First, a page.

In addition to gestures, a variety of body movements can be communicative.  Facial expressions are very communicative, as are shaking and nodding our heads, shrugging our shoulders and turning away.  We learn to hold up objects for others to see, wave hello and good-bye, hold out two items to make a choice.

No Technology AAC

Sometimes in AAC intervention we forget that we all use gestures to communicate, and the gestures and communicative body actions of the nonverbal individual continue to be valuable communication tools.  Too often those gestures are extinguished or ignored in favor of “more appropriate” communication.  While actions that are disruptive or destructive certainly want to be eliminated, many gestures continue to be appropriate for communication, and should not necessarily be replaced by more formal symbolic communication.

The truly no tech AAC system is sign language.  
Sign language was used with populations other than the deaf in the 1960s through the 1980s as research found that many persons with developmental disabilities and autism were able to learn to use signs more easily than speech.   

It must be noted, however, that what was being taught to these individuals were individual signs; not sign language per se.  There are many more subtle hand positions and other cues that go into sign language that are not present in the teaching of signs to other populations.  
Additionally, most of the individuals with developmental disabilities and autism using signs use poorly articulated signs as well as idiosyncratic signs.  
Lack of comprehension by others in the community is a problem for communication via sign; often even members of the signing community do not understand the poorly articulated signs these individuals use.

©smarty symbols; all rights reserved

Stephen Calculator devised a system of Enhanced Natural Gestures (ENGs).  These are natural intentional gestures that may already be in the individual’s repertoire, or can be easily taught, and that represent what they mean so are easily understood by others.  
Unlike contact gestures, such as taking objects from partners or pulling partners toward preferred activities, ENGs do not require physical contact with items or persons and are readily understood by others in context.  
They have been found to be easily taught to and effectively used by individuals with Angelman’s Syndrome. ENGs are motor behaviors that are already used by the individual or can be easily taught, and are understood by an observer.  For example, an individual might be taught to hold a cup to his mouth to indicate a desire for a drink.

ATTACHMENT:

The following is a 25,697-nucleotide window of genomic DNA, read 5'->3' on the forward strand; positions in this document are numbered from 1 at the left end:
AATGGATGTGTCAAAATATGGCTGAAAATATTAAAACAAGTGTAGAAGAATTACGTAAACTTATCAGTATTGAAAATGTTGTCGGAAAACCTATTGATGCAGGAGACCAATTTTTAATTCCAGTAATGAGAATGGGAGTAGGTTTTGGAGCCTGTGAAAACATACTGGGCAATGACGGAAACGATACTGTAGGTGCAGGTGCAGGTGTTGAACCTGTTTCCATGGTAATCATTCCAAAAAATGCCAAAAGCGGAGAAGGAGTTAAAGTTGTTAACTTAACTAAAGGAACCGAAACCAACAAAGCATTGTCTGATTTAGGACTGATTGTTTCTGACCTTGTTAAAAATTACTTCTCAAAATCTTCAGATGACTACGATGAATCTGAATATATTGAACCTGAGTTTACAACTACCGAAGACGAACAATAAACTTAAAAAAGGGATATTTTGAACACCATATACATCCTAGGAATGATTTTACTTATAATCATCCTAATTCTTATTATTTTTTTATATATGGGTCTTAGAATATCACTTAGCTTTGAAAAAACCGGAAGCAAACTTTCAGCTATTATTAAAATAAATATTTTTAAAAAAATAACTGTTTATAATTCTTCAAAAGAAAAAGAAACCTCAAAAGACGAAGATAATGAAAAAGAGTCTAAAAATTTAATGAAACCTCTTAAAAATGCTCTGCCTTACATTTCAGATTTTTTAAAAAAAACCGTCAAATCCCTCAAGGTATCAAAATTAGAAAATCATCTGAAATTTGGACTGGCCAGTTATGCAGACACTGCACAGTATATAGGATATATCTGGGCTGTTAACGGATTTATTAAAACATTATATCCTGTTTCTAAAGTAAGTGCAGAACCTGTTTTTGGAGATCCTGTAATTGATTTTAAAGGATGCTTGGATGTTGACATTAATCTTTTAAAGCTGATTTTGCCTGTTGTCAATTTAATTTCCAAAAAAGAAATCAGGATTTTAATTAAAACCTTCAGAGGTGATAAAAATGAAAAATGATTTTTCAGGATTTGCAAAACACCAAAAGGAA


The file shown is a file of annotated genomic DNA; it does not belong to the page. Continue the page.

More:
No tech is also considered to include object-based systems, as well as paper based systems that may or may not be created with a computer, using letters, words, and/or picture symbols.  Examples can include:
1. Object boards (with or without symbols or text).  Object boards are sometimes used for individuals who relate better to concrete objects, or those who have severe vision impairments, or who are deaf-blind, and who have difficulty understanding the symbolic nature of pictures.  This often limits those students’ available vocabulary and restricts their access to a variety of communicative intents.
2. Single pictures (or photographs) that are good for labeling items in the environment or for making simple requests. Even without technological solutions and equipment there is a lot that can be done in classrooms for students who need AAC (but might not yet have it) using pictures taken from software, websites, magazines, or other educational sources.  
Pictures/symbols can be used to teach categorization and to define and describe.  They can be used to learn and sort words/symbols by parts of speech.  They can be used to teach phonological awareness skills for literacy learners; such as initial and final sounds, word families and rhyming words.  They can be used to create word webs to teach vocabulary skills and help to strengthen the connections needed for finding vocabulary within some AAC systems.  You can also teach prepositional concepts and the concept of same and different. 

Pictures or symbols can be used for playing a variety of thematic “Guess Who” games similar to the popular Milton-Bradley game (to build describing skills and questioning skills), and to create language-based cards for a variety of card games.  

Use single pictures to teach a single core vocabulary word.  Use 2 pictures to teach a yes/no response or to teach choice-making.

Next week, we'll talk more about communication books and boards.
Until then.... Keep on Talking!